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In the last three and a half years, 'Iraq' has come to stand for many things beyond a geographical location and a state: a political and moral commitment; the first testing of a new and hugely ambitious strategic doctrine; a bloody, many-sided conflict involving terrible atrocities; examples of hubris and incompetence; a bitter debate and some startling second thoughts. Now, as it appears increasingly as if the whole episode may be approaching its end, Owen Harries discusses its consequences and the lessons it might turn out to hold: for the United States, who initiated it all; for Australia, who has given its ally undeviating support; and for the international system as a whole.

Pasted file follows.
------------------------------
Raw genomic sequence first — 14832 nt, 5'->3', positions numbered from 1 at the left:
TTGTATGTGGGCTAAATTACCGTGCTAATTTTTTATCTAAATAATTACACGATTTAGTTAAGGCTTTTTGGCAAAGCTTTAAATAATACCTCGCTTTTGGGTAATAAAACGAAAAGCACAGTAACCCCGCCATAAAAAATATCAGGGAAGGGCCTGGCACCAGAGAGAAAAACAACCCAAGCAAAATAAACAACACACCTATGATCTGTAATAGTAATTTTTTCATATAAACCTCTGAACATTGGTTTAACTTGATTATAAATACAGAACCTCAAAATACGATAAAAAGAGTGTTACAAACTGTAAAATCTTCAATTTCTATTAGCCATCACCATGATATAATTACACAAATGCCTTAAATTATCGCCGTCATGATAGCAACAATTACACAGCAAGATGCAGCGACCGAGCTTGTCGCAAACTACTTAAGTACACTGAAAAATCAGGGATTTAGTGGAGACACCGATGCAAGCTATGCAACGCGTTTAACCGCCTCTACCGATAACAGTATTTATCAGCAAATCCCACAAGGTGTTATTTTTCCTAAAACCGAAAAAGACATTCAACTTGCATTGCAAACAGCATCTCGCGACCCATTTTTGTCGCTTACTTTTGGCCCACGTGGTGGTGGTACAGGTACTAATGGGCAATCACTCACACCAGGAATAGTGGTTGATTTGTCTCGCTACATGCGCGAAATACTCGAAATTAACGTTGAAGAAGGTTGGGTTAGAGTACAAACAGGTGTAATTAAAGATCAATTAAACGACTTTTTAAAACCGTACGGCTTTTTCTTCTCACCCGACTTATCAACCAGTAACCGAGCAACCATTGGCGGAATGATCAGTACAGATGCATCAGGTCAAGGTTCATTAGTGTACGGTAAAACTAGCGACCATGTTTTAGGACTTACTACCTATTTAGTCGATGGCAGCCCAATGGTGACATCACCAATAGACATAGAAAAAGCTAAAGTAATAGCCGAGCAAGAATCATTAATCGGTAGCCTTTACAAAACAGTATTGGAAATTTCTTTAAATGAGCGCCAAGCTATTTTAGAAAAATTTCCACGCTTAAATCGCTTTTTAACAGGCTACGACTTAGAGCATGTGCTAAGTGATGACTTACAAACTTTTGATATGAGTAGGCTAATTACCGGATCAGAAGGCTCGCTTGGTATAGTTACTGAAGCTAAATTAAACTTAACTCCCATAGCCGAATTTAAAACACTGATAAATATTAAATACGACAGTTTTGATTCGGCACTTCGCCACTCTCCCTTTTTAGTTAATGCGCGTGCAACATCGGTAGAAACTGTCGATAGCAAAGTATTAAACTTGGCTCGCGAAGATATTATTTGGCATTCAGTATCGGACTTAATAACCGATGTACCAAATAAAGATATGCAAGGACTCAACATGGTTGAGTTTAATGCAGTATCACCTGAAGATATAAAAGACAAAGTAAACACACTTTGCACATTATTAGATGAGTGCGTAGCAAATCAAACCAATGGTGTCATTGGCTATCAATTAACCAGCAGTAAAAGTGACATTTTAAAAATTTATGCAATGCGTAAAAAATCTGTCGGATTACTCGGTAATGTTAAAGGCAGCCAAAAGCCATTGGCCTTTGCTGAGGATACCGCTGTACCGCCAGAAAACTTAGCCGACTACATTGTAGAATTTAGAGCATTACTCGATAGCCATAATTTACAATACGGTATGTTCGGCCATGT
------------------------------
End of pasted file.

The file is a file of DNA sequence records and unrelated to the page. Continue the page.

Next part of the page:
Publication Details
Published year only: 
2006
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